Learning how to improve our work together
Thirteen colleagues at Phoenix have now completed their training to become certified improvement specialists
Just a minor adjustment to various processes can make the time spent at work much more enjoyable, improve safety, help save the company a great deal of money – or do all three. This is what the Phoenix team in Hasselt, Overijssel, found out during their ‘self-improvement’ project. All thirteen certified self-improvement specialists are now putting their learning into practice, and a new group is undergoing the same training.
It started with an idea from Phoenix plant manager Marc van den Berg, who comes to the interview dressed in jeans and a safety vest. He wanted to see if there were any improvements that could be made within the company, which is part of
Faber Halbertsma Group. Phoenix produces wooden pallets on a huge site north of Zwolle. “But we weren’t looking to rope in consultants to explain what to do with their buzzwords. We wanted the change to come from our people.”
Marc came into contact with Thijs ten Brink from Voluyt, an agency that assists organisations seeking to optimise their work processes internally, a process they call ‘self-improvement’.
Self-improvement: is that an alternative to the good old suggestion box that never saw a slip of paper in its life?
Yes and no. Yes, because Self-improvement is based on a method that our colleagues have been enthusiastic about and implemented successfully. Every participant found at least three ways to make improvements within the company.
No, because it is not a voluntary initiative, so it isn’t a case of just scribbling something down or shouting it out. In his role as an advisor, Thijs is not your typical consultant. He is dressed casually, though he pairs his outfit with safety shoes. He explains about the meticulous, proven method that is used to turn the colleagues at Phoenix into improvement specialists. They received a certificate after completing their training. They are now equipped to find points for improvement in the company, their team or the department, determine whether it is worth the effort to change things, and oversee the process. Thijs did the same thing in his role as a guide.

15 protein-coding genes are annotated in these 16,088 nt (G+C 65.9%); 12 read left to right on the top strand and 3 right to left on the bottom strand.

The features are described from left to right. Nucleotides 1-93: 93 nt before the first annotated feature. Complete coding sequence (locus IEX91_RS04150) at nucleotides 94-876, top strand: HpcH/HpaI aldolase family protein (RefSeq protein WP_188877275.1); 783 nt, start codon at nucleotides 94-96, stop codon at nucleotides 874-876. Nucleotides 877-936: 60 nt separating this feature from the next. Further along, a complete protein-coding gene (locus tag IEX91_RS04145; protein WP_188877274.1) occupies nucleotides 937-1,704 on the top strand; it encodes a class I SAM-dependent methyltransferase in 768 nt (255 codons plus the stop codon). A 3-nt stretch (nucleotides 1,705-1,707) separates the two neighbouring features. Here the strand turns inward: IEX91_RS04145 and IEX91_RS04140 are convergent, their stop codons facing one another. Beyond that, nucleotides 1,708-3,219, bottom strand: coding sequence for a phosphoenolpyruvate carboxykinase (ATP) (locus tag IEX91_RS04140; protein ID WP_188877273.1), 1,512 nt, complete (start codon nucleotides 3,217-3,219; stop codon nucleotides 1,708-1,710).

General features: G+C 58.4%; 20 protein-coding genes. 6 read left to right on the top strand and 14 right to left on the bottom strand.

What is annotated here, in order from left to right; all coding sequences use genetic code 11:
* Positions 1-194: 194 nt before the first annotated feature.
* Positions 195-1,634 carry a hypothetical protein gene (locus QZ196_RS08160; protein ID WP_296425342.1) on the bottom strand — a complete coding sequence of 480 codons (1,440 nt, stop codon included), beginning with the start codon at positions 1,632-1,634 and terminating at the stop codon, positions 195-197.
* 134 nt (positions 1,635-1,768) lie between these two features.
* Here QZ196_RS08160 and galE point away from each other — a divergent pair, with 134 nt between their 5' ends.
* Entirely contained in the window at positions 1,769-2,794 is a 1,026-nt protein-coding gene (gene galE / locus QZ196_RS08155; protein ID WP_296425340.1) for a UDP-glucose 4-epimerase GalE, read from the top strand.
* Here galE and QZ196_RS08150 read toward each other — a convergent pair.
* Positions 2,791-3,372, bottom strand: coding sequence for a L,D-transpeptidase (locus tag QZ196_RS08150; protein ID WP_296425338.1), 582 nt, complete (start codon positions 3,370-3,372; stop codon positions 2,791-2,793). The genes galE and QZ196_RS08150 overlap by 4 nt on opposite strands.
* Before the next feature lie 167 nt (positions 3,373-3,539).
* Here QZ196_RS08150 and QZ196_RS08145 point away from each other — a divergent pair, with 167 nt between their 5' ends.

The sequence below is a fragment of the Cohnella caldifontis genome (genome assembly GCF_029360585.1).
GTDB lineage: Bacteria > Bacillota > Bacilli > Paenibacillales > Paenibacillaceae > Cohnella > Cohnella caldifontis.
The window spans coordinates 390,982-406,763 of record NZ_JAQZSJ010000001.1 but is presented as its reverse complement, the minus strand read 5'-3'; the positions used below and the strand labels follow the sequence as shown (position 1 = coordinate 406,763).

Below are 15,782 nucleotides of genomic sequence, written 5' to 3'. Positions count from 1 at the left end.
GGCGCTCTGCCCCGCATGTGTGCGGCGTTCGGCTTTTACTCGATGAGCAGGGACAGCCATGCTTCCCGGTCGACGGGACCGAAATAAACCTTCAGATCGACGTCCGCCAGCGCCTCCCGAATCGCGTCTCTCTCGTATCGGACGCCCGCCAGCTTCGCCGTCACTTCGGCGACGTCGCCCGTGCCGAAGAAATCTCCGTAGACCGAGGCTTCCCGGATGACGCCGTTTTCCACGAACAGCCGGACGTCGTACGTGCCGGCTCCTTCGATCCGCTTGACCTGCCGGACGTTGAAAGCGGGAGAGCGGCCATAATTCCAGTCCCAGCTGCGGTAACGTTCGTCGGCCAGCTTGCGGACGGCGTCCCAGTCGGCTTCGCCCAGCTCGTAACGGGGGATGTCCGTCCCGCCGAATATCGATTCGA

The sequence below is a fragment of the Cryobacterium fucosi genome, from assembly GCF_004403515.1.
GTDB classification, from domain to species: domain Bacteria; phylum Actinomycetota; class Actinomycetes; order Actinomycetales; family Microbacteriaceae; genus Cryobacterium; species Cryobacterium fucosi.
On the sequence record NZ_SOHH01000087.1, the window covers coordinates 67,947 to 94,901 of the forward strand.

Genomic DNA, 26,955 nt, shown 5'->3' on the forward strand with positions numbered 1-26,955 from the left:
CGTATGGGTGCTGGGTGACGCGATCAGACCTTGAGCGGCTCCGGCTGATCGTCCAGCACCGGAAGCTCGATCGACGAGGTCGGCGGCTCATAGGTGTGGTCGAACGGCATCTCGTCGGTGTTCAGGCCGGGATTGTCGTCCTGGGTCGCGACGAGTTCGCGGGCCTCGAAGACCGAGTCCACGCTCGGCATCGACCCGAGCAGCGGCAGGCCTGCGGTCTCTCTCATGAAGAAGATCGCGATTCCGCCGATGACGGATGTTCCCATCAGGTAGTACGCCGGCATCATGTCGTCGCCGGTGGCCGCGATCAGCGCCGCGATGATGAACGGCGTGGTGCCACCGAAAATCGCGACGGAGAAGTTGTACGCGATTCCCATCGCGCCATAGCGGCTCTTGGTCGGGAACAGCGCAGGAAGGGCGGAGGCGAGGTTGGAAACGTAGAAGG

Marc: “For me, the best thing about the method is that the employees started out looking at those issues that they wanted to tackle, not what the manager or CEO thought was important. The result is that people are enthusiastic as they start to look for bottlenecks, make proposals and find intelligent solutions.”
Smarter and quicker
The thirteen colleagues at Phoenix completed an entire programme that started with a training session during which they learned how the improvement process works. The participants had to look for a point for improvement and assess it from various perspectives and roles. They were also able to decide for themselves whether it was worth the effort to go about implementing the improvement. Afterwards, they learned how to prepare an action plan to carry out the improvement. Thijs: “The unique thing about this method is that it is the participants themselves who choose what to improve. They learn how to assess the issue and resolve it.” Thijs helped them along the way.